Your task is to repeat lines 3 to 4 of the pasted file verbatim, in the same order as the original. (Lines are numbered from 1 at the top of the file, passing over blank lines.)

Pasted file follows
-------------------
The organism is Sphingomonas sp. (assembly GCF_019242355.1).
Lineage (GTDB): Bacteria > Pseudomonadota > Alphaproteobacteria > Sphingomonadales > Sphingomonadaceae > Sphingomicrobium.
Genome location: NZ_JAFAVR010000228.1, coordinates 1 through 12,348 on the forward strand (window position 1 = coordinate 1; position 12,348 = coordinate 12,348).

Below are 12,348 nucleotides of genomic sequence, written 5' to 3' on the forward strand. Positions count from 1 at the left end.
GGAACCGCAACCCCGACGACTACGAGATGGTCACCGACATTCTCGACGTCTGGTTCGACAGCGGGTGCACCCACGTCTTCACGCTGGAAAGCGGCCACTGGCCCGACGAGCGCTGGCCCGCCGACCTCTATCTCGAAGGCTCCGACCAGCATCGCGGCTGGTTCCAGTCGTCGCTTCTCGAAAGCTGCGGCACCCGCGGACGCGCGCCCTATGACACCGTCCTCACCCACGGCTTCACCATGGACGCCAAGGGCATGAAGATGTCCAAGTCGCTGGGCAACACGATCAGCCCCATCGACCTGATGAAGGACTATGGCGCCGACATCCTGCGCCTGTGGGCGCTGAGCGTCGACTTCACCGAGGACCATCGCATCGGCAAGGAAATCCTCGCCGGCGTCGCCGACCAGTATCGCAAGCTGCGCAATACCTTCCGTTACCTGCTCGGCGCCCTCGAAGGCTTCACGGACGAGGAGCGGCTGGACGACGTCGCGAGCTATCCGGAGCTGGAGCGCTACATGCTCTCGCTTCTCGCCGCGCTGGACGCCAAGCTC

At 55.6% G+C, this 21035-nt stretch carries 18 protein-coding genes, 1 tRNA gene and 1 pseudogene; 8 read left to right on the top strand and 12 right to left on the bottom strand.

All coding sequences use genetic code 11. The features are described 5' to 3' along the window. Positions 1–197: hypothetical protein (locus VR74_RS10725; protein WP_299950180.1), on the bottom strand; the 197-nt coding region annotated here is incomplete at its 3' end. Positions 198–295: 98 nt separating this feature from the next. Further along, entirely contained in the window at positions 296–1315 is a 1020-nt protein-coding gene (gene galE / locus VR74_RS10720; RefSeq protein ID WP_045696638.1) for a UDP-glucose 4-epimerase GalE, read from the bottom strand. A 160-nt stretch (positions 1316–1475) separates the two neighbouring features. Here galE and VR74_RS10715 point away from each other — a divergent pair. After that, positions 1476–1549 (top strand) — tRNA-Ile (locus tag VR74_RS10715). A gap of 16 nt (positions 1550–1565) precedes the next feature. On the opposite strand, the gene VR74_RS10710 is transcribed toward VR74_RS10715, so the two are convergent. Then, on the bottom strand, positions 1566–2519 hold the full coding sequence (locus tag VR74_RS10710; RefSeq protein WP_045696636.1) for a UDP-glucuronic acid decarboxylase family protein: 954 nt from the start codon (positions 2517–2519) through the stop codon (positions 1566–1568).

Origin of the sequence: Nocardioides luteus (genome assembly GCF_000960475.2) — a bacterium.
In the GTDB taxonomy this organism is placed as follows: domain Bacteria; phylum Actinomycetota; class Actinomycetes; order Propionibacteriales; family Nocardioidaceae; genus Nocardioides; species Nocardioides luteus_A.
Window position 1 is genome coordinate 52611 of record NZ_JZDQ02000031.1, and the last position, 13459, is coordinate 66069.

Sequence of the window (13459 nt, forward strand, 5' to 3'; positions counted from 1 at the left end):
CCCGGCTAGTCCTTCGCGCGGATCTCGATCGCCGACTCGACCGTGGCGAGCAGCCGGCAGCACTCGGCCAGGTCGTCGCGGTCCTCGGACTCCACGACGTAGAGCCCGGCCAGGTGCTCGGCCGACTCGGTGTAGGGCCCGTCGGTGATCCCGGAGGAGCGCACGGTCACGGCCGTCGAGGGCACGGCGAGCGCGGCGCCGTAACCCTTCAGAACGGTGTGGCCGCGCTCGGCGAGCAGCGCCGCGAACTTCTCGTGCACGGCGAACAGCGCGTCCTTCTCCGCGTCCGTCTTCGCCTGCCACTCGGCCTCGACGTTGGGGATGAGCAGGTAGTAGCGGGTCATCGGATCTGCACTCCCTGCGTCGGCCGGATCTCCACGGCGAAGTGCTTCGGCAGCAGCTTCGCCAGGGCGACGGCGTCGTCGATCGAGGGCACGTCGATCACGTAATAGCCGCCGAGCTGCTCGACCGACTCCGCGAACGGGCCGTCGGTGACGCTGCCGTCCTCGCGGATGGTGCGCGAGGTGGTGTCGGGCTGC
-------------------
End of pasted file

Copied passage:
Genome location: NZ_JAFAVR010000228.1, coordinates 1 through 12,348 on the forward strand (window position 1 = coordinate 1; position 12,348 = coordinate 12,348).

Below are 12,348 nucleotides of genomic sequence, written 5' to 3' on the forward strand. Positions count from 1 at the left end.